Cardio and strength training each have specific benefits that are more useful in different situations. Is swimming cardio or strength training?
Whether an exercise is strength training, exercise for building muscle, varies from person to person.
If you are an absolute strength training beginner, swimming may initially be light strength training for you.
However, for most people, and soon even if you are a strength training beginner, swimming will be mainly a cardio workout for you.
You may see muscular professional swimmers and think that swimming must build a lot of muscle. The thing is that these athletes usually do strength training on top of their swimming training.
This article will go a bit more in-depth on what makes an exercise cardio or strength training and in what situation swimming can help you build muscle anyway.
What is cardio exactly?
The term cardio can be used in different ways. Sometimes it means a low-intensity type of workout where your body can use oxygen to sustain your current level of movement.
In the context of whether swimming is cardio or strength training, cardio generally means the type of exercise. You can describe this as cardiovascular-focused exercise.
Exercise like this will mainly challenge your cardiovascular system which includes your heart and blood vessels. These transport many types of important nutrients, oxygen, and waste throughout your body.
Some examples of workouts like this include running, jumping rope, and cycling. You can also do these at a high intensity.
What is strength training exactly?
The term strength training is also used in different ways. Generally, it means training with the goal of improving muscle strength, how much force your muscles can exert. Someone who is able to do a lot of repetitions of a strength training exercise with a low weight does not necessarily have great muscle strength.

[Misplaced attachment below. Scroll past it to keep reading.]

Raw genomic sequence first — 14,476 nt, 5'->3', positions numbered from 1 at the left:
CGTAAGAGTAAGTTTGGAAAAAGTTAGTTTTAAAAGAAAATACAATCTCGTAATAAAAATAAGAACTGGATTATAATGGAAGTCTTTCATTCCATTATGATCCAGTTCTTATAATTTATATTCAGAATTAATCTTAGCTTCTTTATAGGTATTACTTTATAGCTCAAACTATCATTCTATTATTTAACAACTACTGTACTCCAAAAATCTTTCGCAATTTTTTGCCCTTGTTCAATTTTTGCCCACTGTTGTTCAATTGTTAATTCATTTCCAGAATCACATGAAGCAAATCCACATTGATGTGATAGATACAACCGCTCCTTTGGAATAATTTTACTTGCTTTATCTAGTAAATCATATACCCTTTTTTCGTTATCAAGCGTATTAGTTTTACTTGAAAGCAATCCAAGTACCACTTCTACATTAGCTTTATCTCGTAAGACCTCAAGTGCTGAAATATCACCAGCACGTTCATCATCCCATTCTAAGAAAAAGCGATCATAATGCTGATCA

Some typical strength training exercise examples include weighted squats, shoulder presses, deadlifts, bench presses, and weight lifting rows.
The thing with strength training is that an exercise that is strength training for one individual can be cardio for someone else.
The way you build muscle is by engaging your muscles so that they get damaged enough. This may sound counterintuitive but this damaging makes it so your body repairs these muscles, and adds a bit more to be better prepared to exert similar efforts in the future.
Once your muscles are stronger, the same exercise that was enough pressure to damage your muscles before may now not be enough for that goal. Even an exercise like pushups can become more of a cardio workout if you lift heavier weights in the gym with similar muscles.
Is swimming mainly cardio or strength training?
One of the benefits of swimming is that the resistance the water offers does engage muscles all over your body a small amount.
So for someone who is an absolute strength training beginner, swimming may initially be light strength training. However, for most people swimming is mostly a cardio-focused workout.
Swimming may still improve muscle endurance but this is a different physical fitness component than muscle strength.
If you want to raise the chances of building some muscle strength with swimming try to swim at high speeds.
Even if you swim at high intensity the Office of Disease Prevention and Health Promotion recommends muscle-strengthening activities of moderate or greater intensity and that involve all major muscle groups on 2 or more days a week (1).